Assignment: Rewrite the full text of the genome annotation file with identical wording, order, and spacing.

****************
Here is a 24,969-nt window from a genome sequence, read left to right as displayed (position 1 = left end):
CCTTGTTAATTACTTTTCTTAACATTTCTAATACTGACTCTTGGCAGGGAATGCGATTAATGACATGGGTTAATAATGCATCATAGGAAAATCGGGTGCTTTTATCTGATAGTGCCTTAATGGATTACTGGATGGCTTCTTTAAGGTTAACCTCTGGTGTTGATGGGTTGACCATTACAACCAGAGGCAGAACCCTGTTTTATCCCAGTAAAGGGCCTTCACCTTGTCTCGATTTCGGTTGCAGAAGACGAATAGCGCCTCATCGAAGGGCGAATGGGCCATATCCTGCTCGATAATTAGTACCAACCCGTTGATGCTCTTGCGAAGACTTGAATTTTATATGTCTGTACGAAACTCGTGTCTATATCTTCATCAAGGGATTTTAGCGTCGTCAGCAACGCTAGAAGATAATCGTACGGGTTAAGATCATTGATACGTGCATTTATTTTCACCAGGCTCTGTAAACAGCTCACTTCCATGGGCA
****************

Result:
Here is a 24,969-nt window from a genome sequence, read left to right as displayed (position 1 = left end):
CCTTGTTAATTACTTTTCTTAACATTTCTAATACTGACTCTTGGCAGGGAATGCGATTAATGACATGGGTTAATAATGCATCATAGGAAAATCGGGTGCTTTTATCTGATAGTGCCTTAATGGATTACTGGATGGCTTCTTTAAGGTTAACCTCTGGTGTTGATGGGTTGACCATTACAACCAGAGGCAGAACCCTGTTTTATCCCAGTAAAGGGCCTTCACCTTGTCTCGATTTCGGTTGCAGAAGACGAATAGCGCCTCATCGAAGGGCGAATGGGCCATATCCTGCTCGATAATTAGTACCAACCCGTTGATGCTCTTGCGAAGACTTGAATTTTATATGTCTGTACGAAACTCGTGTCTATATCTTCATCAAGGGATTTTAGCGTCGTCAGCAACGCTAGAAGATAATCGTACGGGTTAAGATCATTGATACGTGCATTTATTTTCACCAGGCTCTGTAAACAGCTCACTTCCATGGGCA